This study demonstrates the different spatial sensitivities of GRACE estimated surface mass and geoid height changes to high-degree Stokes coefficient errors. For GRACE-estimated global surface mass changes, the 800 km Gaussian smoothing can efficiently remove the high-degree errors, while for geoid height changes the 600 km smoothing appears equally effective. When the annual cycle (through the sine and cosine components) is of primary concern, the effective averaging spatial radius can be reduced to 600 km for surface mass change and 400 km for geoid height change. The 800 km smoothing produces the minimum RMS residuals of the difference between GRACE estimates and GLDAS model predictions at the two peak periods (April and October) of the seasonal cycle. However, over the oceans the 1000 km smoothing provides similar RMS residuals (of the difference between April and October 2003) to those from two ocean general circulation models (3.45 cm versus 3.38 cm). The results from this study provide a clearer picture of the effective spatial resolution of GRACE time-variable gravity fields in different scenarios.
 Our analysis is based on the 15 monthly gravity solutions in the first 2 years of the GRACE mission. As suggested by Tapley et al. [2004b], the later solutions (e.g., those in 2003) show improved quality. The effective averaging spatial radius as tested in this study will not be equally effective to each individual solution, especially some earlier solutions. Because of the evident differences in surface mass and geoid height variability at different spatial scales, any smoothing will partially obscure the real signals, and in some cases, these smoothing effects could be very significant. Therefore care should be taken when comparing GRACE-observed surface mass or geoid height changes with available observations and/or model predictions.
 It is evident that the smoothing significantly affects basin-scale water storage change, in particular, for some small to medium-scale basins. Even for the largest basins, e.g., the Amazon, the attenuation of water storage change magnitude is obvious from 600 to 1200 km smoothing. Figure 7 demonstrates the attenuation of the magnitude of GRACE estimated water storage changes in the Amazon basin from smoothing effects. There is a trade-off between signal and noise. Choosing an effective smoothing radius depends on our knowledge of the error spectrum and potential real signals. An important yet complicated issue (beyond the scope of this paper) is how to properly restore the real magnitudes of the signals derived from GRACE time-variable gravity solutions after the necessary smoothing.
 The results in this paper are based on the commonly used Gaussian smoothing function, which assumes that the noise in the GRACE time-variable gravity solutions is randomly distributed [Jekeli, 1981; Wahr et al., 1998]. This is apparently not the case in the real GRACE data, as shown in Figure 1, especially in Figures 1a and 1e. The noise appears correlated with the ground track of the GRACE satellites. This special spatial signature implies that specially designed averaging functions may provide higher spatial resolutions, in particular, in the south-north direction. The specially designed averaging functions (also beyond the scope of this paper) will be more useful in certain regions (e.g., Africa and northern South America), where horizontally banded water storage change is evident.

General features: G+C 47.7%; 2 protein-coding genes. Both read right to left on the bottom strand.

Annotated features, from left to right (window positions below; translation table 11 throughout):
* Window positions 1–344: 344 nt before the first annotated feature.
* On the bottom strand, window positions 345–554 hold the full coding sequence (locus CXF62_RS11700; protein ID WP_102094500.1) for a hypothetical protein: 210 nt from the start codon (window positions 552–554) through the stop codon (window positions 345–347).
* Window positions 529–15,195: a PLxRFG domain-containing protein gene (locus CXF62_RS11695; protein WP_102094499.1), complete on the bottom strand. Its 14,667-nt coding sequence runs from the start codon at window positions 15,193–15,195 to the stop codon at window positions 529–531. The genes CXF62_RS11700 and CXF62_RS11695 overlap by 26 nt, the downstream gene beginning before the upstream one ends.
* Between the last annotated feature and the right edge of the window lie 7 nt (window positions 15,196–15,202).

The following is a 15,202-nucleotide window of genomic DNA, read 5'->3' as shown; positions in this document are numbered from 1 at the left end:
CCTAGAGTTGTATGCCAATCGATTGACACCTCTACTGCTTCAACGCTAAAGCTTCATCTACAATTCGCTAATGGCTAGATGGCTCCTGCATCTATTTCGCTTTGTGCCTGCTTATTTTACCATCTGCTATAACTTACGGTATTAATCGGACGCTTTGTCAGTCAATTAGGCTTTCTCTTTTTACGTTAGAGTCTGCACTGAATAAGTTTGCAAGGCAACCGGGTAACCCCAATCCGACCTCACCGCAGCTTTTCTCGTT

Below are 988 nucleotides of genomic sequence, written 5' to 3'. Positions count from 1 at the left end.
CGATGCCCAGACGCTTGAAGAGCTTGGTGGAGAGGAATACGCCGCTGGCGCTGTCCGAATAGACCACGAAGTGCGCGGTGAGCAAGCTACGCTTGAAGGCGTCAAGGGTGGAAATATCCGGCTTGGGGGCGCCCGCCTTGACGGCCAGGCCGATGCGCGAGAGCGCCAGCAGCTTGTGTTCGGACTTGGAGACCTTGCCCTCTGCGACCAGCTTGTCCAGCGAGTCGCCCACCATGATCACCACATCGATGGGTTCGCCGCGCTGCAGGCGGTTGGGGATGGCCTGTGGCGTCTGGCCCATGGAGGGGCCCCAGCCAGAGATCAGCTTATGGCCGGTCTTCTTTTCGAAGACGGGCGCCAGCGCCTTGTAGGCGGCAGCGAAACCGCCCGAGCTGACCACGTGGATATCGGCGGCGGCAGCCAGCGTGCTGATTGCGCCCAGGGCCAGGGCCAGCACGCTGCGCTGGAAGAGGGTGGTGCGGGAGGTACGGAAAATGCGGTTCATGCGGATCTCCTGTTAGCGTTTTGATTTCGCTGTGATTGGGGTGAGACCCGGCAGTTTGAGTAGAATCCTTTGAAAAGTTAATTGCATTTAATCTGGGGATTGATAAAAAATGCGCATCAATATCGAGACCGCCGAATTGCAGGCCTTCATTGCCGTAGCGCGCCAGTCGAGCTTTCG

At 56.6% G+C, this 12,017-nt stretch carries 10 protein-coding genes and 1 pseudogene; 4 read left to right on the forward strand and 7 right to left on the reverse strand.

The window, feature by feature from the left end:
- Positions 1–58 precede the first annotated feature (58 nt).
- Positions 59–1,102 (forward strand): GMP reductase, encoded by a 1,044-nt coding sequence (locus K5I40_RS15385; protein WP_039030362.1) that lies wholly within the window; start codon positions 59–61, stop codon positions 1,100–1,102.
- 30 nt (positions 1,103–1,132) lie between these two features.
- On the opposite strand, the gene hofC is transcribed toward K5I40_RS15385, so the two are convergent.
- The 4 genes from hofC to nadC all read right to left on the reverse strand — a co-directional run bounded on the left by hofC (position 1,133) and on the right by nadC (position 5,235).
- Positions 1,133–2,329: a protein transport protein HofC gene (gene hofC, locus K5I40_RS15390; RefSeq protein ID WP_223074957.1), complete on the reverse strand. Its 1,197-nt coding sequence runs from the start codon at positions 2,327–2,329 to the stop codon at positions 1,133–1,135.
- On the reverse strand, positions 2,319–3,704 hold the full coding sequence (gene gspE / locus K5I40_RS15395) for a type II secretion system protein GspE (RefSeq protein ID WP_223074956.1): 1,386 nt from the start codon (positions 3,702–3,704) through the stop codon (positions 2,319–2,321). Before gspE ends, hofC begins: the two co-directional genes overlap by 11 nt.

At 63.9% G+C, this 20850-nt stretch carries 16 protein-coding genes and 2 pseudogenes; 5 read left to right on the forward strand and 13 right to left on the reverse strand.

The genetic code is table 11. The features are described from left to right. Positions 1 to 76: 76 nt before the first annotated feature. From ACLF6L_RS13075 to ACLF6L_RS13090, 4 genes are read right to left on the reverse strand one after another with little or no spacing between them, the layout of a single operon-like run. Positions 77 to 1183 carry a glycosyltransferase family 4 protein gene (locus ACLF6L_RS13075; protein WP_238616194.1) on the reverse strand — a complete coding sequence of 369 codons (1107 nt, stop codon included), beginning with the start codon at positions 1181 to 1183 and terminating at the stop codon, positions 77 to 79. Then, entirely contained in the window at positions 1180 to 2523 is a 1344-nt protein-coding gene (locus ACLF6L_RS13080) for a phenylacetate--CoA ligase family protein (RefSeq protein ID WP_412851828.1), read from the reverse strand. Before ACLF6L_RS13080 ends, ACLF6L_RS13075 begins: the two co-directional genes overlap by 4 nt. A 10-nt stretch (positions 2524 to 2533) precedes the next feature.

The degree-2 zonal harmonics, ΔC20 is not included in the analysis. In addition, the three degree-1 harmonics ΔC10, ΔC11, and ΔS11 are not measurable by GRACE, limited by the definition of the geopotential field [e.g., Wahr et al., 1998]. ΔC10, ΔC11, and ΔS11, represent the change of the origin of the reference frame relative to the mass center of the Earth system, or the so-called geocenter motion [e.g., Chen et al., 1999], and are set to fixed in the geopotential field definition. However, ΔC10, ΔC11, and ΔS11 do show temporal variability associated with mass redistribution with the Earth system, which are measurable by other techniques (e.g., satellite laser ranging) [e.g., Chen et al., 1999]. The omission of ΔC20 and these degree-1 harmonics will have nonnegligible effects on the derived mass and geoid height changes [Chambers et al., 2004]. Therefore combining GRACE time-variable gravity with independent determination of these low-degree harmonics, e.g., observations from SLR or estimates from the Earth rotational changes [e.g., Chen and Wilson, 2003; Chen et al., 2004b], will play an important role to improve GRACE-estimated global surface mass and geoid height changes.
 We are grateful to the two anonymous reviewers for their insightful comments, which led to improved presentations of the results. We would like to thank the GRACE project for providing the GRACE time-variable gravity solutions. This research was supported by NASA's Solid Earth and Natural Hazards and GRACE Science Program (under grants NNG04GF10G, NNG04GF22G, and NNG04GE99G).